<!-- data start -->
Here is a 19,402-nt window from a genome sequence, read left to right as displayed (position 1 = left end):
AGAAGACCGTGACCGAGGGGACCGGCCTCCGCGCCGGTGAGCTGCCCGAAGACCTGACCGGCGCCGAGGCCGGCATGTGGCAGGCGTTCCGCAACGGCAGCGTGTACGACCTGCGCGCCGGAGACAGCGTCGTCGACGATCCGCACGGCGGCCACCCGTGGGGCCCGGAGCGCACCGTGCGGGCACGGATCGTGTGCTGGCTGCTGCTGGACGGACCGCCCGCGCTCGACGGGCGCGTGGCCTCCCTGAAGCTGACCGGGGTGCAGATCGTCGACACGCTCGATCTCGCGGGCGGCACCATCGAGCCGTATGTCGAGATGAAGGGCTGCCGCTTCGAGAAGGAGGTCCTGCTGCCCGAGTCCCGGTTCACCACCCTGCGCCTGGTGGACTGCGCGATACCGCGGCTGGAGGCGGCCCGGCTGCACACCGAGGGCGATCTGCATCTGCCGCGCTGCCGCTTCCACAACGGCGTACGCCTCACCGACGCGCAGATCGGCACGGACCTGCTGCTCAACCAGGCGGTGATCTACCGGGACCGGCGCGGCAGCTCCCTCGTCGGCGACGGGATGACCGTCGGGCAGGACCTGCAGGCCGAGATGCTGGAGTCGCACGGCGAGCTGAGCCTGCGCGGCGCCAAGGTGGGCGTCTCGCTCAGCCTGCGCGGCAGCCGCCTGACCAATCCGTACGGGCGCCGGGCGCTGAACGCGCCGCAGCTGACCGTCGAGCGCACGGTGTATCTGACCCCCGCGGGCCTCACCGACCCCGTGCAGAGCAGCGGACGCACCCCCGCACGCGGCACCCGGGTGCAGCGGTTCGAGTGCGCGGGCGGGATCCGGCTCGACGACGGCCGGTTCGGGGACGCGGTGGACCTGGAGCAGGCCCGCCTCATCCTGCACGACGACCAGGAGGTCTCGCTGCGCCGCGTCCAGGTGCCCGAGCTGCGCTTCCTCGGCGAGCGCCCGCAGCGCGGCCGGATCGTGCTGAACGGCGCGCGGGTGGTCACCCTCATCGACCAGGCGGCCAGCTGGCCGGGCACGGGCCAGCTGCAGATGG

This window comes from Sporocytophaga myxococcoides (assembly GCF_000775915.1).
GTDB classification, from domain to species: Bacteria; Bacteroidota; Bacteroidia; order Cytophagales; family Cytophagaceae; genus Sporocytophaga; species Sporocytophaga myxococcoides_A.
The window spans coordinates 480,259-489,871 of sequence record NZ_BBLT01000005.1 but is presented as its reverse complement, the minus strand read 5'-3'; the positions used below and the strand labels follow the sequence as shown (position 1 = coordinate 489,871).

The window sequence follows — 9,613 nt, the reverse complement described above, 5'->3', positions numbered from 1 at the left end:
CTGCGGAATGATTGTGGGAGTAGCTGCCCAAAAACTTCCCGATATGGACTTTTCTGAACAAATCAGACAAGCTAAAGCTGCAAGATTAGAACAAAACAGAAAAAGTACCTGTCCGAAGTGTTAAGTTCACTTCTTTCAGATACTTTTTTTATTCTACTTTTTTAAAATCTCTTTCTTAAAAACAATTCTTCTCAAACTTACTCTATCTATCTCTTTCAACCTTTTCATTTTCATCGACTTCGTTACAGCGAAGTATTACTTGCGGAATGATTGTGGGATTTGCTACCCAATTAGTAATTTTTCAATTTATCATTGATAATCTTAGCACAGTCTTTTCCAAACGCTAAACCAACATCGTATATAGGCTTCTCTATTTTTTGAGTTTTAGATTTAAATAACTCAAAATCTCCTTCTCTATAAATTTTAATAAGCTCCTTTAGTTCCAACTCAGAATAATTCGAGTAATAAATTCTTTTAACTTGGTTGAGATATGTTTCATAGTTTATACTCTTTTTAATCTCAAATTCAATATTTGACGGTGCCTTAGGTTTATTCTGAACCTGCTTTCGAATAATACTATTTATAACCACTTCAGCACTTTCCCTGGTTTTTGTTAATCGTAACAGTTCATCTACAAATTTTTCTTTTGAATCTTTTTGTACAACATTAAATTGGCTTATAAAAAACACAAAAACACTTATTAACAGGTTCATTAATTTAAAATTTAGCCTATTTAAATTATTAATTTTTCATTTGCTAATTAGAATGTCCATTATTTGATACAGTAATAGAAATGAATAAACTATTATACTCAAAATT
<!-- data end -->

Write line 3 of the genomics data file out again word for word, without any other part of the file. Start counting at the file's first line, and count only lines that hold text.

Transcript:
This window comes from Sporocytophaga myxococcoides (assembly GCF_000775915.1).